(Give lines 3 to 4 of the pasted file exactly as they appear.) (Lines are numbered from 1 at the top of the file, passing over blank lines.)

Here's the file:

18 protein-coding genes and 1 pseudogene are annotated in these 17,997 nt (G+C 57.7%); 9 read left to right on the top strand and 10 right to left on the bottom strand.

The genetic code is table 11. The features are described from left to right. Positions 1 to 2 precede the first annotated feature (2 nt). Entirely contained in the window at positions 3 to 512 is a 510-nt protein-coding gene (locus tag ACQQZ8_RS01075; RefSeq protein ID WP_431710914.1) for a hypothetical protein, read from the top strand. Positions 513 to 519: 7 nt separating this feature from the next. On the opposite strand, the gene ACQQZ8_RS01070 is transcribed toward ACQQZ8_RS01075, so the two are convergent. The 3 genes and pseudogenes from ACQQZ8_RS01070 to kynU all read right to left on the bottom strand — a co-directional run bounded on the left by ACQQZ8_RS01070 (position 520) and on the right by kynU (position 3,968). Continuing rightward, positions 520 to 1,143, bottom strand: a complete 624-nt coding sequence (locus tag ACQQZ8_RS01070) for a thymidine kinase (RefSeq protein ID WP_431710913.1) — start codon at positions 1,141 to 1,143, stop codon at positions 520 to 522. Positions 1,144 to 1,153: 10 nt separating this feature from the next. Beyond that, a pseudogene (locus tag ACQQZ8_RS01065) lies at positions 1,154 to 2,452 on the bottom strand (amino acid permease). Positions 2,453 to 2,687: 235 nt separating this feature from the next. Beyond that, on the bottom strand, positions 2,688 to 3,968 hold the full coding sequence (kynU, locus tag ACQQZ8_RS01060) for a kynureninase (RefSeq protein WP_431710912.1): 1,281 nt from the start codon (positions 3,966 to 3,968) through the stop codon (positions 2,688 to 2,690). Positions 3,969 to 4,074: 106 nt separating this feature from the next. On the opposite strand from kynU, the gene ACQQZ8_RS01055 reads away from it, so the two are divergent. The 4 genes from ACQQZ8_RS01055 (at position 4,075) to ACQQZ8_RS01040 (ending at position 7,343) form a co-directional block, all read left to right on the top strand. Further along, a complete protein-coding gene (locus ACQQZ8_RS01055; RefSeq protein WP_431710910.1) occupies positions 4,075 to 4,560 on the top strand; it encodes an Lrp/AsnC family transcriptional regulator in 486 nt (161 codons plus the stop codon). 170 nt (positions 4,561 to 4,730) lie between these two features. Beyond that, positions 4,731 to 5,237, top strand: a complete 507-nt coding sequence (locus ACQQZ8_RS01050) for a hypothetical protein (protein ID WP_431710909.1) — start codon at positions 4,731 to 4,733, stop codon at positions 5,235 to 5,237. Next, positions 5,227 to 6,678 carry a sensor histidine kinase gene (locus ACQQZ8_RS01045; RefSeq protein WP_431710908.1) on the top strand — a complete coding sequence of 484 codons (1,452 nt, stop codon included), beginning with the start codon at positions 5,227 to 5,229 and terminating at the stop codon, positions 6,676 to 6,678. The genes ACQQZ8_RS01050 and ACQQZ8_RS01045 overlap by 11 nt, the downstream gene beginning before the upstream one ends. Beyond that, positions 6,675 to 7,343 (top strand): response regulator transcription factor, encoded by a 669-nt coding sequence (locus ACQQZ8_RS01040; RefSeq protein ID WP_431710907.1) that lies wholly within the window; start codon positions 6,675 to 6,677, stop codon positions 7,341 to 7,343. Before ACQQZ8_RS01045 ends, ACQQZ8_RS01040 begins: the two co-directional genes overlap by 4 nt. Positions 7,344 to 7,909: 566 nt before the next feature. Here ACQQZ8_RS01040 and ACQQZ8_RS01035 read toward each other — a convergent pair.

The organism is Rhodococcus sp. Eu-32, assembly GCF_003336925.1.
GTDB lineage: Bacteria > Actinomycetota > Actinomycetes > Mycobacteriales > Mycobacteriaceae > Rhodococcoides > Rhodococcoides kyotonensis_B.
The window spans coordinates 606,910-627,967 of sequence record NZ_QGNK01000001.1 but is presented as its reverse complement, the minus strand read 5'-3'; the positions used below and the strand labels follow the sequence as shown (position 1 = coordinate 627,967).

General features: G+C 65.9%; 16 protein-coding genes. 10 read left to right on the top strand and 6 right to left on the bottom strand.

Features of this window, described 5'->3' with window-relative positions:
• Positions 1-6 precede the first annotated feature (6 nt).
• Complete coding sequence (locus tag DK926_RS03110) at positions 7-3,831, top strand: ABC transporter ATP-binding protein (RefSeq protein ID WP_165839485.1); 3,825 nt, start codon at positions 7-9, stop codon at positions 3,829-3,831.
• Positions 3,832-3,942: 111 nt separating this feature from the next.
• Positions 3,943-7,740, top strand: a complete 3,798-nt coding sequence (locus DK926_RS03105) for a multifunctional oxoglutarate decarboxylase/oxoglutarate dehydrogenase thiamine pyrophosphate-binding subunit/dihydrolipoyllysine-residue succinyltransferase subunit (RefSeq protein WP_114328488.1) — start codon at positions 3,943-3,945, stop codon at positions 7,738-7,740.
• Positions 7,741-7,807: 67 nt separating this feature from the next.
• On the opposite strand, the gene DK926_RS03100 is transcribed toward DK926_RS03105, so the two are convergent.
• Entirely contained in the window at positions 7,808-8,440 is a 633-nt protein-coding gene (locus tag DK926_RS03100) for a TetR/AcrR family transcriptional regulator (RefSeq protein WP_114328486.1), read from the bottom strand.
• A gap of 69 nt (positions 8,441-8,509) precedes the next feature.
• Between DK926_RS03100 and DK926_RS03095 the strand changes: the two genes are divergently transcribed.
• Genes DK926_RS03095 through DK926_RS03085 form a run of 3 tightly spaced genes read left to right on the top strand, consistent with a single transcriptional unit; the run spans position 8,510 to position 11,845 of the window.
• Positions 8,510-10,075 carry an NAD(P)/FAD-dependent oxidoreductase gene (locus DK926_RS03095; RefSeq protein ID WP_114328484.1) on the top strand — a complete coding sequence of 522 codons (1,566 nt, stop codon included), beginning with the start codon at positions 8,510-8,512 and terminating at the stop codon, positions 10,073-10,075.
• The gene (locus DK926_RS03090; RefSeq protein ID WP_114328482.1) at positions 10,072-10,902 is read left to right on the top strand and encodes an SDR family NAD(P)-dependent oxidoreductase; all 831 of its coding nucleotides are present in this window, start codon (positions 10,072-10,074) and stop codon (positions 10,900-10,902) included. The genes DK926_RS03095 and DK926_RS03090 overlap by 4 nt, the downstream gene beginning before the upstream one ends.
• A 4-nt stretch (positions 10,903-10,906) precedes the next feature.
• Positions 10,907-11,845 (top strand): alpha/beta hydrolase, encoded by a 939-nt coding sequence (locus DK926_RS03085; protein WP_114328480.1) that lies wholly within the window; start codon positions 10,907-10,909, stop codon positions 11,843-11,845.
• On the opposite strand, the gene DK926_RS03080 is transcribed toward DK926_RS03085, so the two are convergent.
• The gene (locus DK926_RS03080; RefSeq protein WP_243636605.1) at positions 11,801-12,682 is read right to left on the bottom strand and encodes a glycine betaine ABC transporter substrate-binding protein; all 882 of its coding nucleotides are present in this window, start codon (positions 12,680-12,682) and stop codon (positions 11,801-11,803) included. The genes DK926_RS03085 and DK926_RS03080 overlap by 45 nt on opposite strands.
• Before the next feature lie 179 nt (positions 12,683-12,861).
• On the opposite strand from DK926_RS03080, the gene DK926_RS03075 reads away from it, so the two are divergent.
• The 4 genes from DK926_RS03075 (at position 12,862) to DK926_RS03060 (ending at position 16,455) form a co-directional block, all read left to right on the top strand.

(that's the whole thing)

The organism is Rhodococcus sp. Eu-32, assembly GCF_003336925.1.
GTDB lineage: Bacteria > Actinomycetota > Actinomycetes > Mycobacteriales > Mycobacteriaceae > Rhodococcoides > Rhodococcoides kyotonensis_B.